Check out this Samsung Galaxy S II Multi Touch video. You can press all 10 fingers on the screen at once, with accurate tracking even when fingers are close together. That’s what I call true multi-touch. READ MORE »
Monthly archives for April, 2011
It’s over a week now since I uploaded the finished version of Tap That! Number to the Android Market. Some people have been asking how the app is going now, so I thought I’d share with you some statistics and figures from the past week or so.
The two hottest smartphones announced this year are the Samsung Galaxy S II, and the HTC Sensation. Both devices have fantastic specs and a huge 4.3″ screen. But at the end of the day, which one performs best? Which one should you buy? Read on for a full comparison, including a color-coded table showing where each phone wins in specifications. READ MORE »
My latest application, Tap That! Number uses the ScoreNinja library to integrate global high scores. This library is very easy to include with only a few lines of code. Other solutions such as ScoreLoop try to bundle a full social framework, but ScoreNinja does just one thing – global high scores. In this post I’ll teach you how to integrate ScoreNinja into your own Android app. READ MORE »
The aim of the game is simple – to tap all the numbers from 1 to 25 in sequence, in the fastest possible time.
This app is actually a great starting point for developing an Android game. While the concept is simple, this implementation makes use of custom views, UI themes, threading, and integration of a third-party high score system. It has several activities, and involves basic application life-cycle management (especially handling the threads). READ MORE »
The developer of Camera+ (for iOS devices) recently announced that their app has hit 2 million sales. This figure is a huge success, both numerically and financially. To celebrate this milestone, the developers have decided to share some of their stats publicly, including overall sales volume and revenue from in-app purchases.
One of the most interesting revelations in the blog post is the upgrade numbers. Over half of the people who had downloaded Camera+ also upgraded to the latest version when it was released. This indicates a high level of user engagement – users did not simply “download and discard” which is a common situation in the mobile app world.
Another noteworthy observation: revenue from in-app purchases was relatively low, compared with overall app purchases from the App Store. Only 98,000 in-app effects were sold in total – compared with 2,000,000 app purchases. At $0.99 each, these in-app purchases added up to a tiny part of the overall app revenue.
This is significant for any developers looking to make money from in-app purchases on Android. The target market for Android and iOS developers is relatively similar, so you can expect similar results in publishing an app to the Android Market. Referring to the use of in-app purchases as a primary revenue model, the Camera+ developers concluded:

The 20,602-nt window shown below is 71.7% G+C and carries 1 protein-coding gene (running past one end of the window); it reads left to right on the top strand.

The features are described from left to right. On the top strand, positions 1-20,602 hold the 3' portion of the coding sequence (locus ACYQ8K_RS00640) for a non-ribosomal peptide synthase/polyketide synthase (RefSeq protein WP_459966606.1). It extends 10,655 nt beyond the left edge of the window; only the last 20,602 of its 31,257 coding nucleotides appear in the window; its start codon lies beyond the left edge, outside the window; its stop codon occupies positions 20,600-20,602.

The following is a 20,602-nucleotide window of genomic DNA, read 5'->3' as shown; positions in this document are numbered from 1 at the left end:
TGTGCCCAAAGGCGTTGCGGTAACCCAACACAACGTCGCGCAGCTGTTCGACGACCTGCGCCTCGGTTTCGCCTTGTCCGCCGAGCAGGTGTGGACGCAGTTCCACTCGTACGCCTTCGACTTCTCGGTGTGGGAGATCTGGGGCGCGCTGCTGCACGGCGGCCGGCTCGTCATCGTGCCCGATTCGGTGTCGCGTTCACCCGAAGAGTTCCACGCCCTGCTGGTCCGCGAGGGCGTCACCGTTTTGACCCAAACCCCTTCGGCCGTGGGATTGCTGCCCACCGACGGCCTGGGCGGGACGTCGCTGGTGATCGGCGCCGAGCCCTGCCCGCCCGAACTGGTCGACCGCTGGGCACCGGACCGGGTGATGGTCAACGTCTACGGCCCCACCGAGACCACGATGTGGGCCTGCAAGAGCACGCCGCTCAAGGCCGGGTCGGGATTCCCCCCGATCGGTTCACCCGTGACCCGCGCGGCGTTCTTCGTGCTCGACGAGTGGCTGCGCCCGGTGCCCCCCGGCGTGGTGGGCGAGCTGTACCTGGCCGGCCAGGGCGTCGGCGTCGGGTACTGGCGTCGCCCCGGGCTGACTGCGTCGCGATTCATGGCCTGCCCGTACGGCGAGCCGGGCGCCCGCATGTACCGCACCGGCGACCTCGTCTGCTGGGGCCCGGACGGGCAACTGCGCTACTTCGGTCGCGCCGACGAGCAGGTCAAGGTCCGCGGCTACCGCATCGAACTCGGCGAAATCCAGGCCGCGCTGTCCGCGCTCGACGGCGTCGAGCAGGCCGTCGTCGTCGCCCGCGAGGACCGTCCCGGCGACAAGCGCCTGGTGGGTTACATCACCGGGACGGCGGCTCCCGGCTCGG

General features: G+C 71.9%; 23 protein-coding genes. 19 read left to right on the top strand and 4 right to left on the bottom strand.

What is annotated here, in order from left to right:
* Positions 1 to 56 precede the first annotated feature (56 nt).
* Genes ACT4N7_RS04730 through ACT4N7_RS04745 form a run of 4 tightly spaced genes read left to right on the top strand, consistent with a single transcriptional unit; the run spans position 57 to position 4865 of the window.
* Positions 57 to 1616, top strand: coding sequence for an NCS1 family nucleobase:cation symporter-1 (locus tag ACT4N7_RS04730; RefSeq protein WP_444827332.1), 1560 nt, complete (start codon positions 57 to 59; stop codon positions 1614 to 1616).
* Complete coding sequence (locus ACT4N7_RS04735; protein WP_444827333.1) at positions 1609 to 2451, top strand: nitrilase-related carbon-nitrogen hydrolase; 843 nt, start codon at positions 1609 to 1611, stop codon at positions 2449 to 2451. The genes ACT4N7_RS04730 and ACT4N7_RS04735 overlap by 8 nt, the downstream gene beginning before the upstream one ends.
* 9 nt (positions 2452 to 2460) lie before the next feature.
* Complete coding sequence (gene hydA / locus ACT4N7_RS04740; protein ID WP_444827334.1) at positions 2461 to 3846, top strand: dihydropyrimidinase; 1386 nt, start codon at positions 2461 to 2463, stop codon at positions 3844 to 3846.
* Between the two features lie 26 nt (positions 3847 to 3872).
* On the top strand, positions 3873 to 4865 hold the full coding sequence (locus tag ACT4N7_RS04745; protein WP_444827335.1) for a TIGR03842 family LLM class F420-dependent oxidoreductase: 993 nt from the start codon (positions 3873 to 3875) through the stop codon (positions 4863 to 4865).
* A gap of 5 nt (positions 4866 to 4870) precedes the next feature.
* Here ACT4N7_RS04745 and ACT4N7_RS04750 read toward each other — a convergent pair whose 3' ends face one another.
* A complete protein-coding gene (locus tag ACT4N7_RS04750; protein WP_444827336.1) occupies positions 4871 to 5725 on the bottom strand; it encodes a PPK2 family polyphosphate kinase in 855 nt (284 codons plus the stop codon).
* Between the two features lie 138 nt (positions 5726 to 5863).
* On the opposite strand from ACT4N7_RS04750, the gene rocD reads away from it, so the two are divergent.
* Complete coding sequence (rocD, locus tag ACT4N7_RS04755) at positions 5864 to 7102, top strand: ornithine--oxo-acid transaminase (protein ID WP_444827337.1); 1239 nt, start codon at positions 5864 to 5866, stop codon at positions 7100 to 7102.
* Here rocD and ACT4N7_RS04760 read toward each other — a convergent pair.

it’s very unlikely that this can be an effective business model
So there you have it – in-app products might be useful to give a welcome boost to your revenue, but don’t base your entire business model around them. Better to stick with the tried and tested methods – paid apps, ad-supported, and “freemium”.
During development, it is often useful to be able to test the Android Market from a device other than your own. However, by default the Android emulator doesn’t include the Android Market – nor offer an easy method of installing it. This tutorial will show you how to setup an Android Virtual Device (AVD) running Android 1.6 and the Market application.
This tutorial assumes you have the Android SDK installed and functioning, and have downloaded at least the basic Android 1.6 target. If not, complete these steps before continuing.
First, you’ll need to download the Android 1.6 system image file from http://www.4shared.com/file/165624746/fc72c3ed/system.html (this can also be found on the HTC website – look for Android Dev Phone 1). This is close to 60MB, so it might take a while to download.
While you’re waiting, start the Android SDK and AVD Manager, and create a new virtual device. Choose whatever name you like, and set the target as “Android 1.6″. I recommend selecting a 2GB SD card, and booting up the virtual device just to test and make sure it runs correctly.
Replacing the System Image
Now find the folder where your Android 1.6 system image is stored (not the folder for your AVD). Under Linux this will be <android-sdk-folder>/platforms/android-1.6/images/. Notice there is a system.img file in this folder. Copy this to a backup location, and paste in the file you just downloaded. This replaces the default Android 1.6 virtual machine with our new custom image, which includes the Android Market pre-installed.
Setting up the device
Using the AVD Manager to start up the virtual device. If all goes well, it will boot directly into Android, and let you choose to setup the device. Click through the tutorial, and when given the option to enter your Google account, choose “Skip“. We’ll complete that part later*. Finish the wizard.